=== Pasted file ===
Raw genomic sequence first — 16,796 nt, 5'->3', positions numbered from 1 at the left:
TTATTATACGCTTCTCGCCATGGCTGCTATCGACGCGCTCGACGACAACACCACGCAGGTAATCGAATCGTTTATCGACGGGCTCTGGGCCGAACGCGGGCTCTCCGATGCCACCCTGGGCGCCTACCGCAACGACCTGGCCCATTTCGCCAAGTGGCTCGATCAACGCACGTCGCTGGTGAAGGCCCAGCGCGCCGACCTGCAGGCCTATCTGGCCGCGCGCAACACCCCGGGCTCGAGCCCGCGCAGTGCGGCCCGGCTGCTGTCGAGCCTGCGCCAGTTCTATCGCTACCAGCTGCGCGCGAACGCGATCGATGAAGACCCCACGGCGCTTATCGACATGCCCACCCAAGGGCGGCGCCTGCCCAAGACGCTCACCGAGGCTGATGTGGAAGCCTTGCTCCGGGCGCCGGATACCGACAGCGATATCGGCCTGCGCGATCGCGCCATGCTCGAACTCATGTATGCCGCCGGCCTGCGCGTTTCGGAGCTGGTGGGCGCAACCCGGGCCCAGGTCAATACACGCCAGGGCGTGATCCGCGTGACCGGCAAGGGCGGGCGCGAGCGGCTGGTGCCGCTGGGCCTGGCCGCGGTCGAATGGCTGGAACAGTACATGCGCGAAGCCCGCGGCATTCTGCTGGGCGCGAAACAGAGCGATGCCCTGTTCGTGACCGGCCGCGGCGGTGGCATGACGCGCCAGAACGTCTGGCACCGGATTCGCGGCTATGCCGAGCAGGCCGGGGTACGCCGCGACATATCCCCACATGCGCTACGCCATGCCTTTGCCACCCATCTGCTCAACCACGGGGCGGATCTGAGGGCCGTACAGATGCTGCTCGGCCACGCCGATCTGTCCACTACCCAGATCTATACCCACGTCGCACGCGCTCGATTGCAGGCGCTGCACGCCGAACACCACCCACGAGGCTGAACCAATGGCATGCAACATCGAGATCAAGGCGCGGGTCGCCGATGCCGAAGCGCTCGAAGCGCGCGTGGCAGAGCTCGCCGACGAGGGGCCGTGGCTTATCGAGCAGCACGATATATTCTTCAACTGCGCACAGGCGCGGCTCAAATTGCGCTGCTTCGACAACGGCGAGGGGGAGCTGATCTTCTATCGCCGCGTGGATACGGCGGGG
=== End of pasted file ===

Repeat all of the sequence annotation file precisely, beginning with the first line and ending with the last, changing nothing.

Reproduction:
Raw genomic sequence first — 16,796 nt, 5'->3', positions numbered from 1 at the left:
TTATTATACGCTTCTCGCCATGGCTGCTATCGACGCGCTCGACGACAACACCACGCAGGTAATCGAATCGTTTATCGACGGGCTCTGGGCCGAACGCGGGCTCTCCGATGCCACCCTGGGCGCCTACCGCAACGACCTGGCCCATTTCGCCAAGTGGCTCGATCAACGCACGTCGCTGGTGAAGGCCCAGCGCGCCGACCTGCAGGCCTATCTGGCCGCGCGCAACACCCCGGGCTCGAGCCCGCGCAGTGCGGCCCGGCTGCTGTCGAGCCTGCGCCAGTTCTATCGCTACCAGCTGCGCGCGAACGCGATCGATGAAGACCCCACGGCGCTTATCGACATGCCCACCCAAGGGCGGCGCCTGCCCAAGACGCTCACCGAGGCTGATGTGGAAGCCTTGCTCCGGGCGCCGGATACCGACAGCGATATCGGCCTGCGCGATCGCGCCATGCTCGAACTCATGTATGCCGCCGGCCTGCGCGTTTCGGAGCTGGTGGGCGCAACCCGGGCCCAGGTCAATACACGCCAGGGCGTGATCCGCGTGACCGGCAAGGGCGGGCGCGAGCGGCTGGTGCCGCTGGGCCTGGCCGCGGTCGAATGGCTGGAACAGTACATGCGCGAAGCCCGCGGCATTCTGCTGGGCGCGAAACAGAGCGATGCCCTGTTCGTGACCGGCCGCGGCGGTGGCATGACGCGCCAGAACGTCTGGCACCGGATTCGCGGCTATGCCGAGCAGGCCGGGGTACGCCGCGACATATCCCCACATGCGCTACGCCATGCCTTTGCCACCCATCTGCTCAACCACGGGGCGGATCTGAGGGCCGTACAGATGCTGCTCGGCCACGCCGATCTGTCCACTACCCAGATCTATACCCACGTCGCACGCGCTCGATTGCAGGCGCTGCACGCCGAACACCACCCACGAGGCTGAACCAATGGCATGCAACATCGAGATCAAGGCGCGGGTCGCCGATGCCGAAGCGCTCGAAGCGCGCGTGGCAGAGCTCGCCGACGAGGGGCCGTGGCTTATCGAGCAGCACGATATATTCTTCAACTGCGCACAGGCGCGGCTCAAATTGCGCTGCTTCGACAACGGCGAGGGGGAGCTGATCTTCTATCGCCGCGTGGATACGGCGGGG